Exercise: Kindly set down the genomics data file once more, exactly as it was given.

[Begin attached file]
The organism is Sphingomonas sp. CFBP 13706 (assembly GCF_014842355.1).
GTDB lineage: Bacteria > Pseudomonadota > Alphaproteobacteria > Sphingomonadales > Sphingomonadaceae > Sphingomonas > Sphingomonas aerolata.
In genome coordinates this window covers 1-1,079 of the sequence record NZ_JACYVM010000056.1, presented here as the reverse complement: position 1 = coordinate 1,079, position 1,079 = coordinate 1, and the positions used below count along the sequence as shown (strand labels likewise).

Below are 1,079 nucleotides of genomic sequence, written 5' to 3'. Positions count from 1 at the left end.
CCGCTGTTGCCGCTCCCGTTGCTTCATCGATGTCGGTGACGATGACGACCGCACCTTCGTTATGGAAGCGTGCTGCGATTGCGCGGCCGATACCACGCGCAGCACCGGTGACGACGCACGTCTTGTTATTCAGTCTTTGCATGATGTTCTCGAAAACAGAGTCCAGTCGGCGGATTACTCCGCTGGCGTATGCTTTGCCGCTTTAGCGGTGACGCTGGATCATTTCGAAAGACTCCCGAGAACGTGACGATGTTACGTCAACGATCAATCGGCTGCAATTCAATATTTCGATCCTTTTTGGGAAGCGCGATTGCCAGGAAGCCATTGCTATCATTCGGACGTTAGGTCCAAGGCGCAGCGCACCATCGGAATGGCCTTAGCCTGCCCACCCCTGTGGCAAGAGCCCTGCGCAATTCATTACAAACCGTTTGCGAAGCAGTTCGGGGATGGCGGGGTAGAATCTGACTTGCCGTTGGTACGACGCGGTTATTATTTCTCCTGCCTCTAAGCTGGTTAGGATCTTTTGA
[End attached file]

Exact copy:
The organism is Sphingomonas sp. CFBP 13706 (assembly GCF_014842355.1).
GTDB lineage: Bacteria > Pseudomonadota > Alphaproteobacteria > Sphingomonadales > Sphingomonadaceae > Sphingomonas > Sphingomonas aerolata.
In genome coordinates this window covers 1-1,079 of the sequence record NZ_JACYVM010000056.1, presented here as the reverse complement: position 1 = coordinate 1,079, position 1,079 = coordinate 1, and the positions used below count along the sequence as shown (strand labels likewise).

Below are 1,079 nucleotides of genomic sequence, written 5' to 3'. Positions count from 1 at the left end.
CCGCTGTTGCCGCTCCCGTTGCTTCATCGATGTCGGTGACGATGACGACCGCACCTTCGTTATGGAAGCGTGCTGCGATTGCGCGGCCGATACCACGCGCAGCACCGGTGACGACGCACGTCTTGTTATTCAGTCTTTGCATGATGTTCTCGAAAACAGAGTCCAGTCGGCGGATTACTCCGCTGGCGTATGCTTTGCCGCTTTAGCGGTGACGCTGGATCATTTCGAAAGACTCCCGAGAACGTGACGATGTTACGTCAACGATCAATCGGCTGCAATTCAATATTTCGATCCTTTTTGGGAAGCGCGATTGCCAGGAAGCCATTGCTATCATTCGGACGTTAGGTCCAAGGCGCAGCGCACCATCGGAATGGCCTTAGCCTGCCCACCCCTGTGGCAAGAGCCCTGCGCAATTCATTACAAACCGTTTGCGAAGCAGTTCGGGGATGGCGGGGTAGAATCTGACTTGCCGTTGGTACGACGCGGTTATTATTTCTCCTGCCTCTAAGCTGGTTAGGATCTTTTGA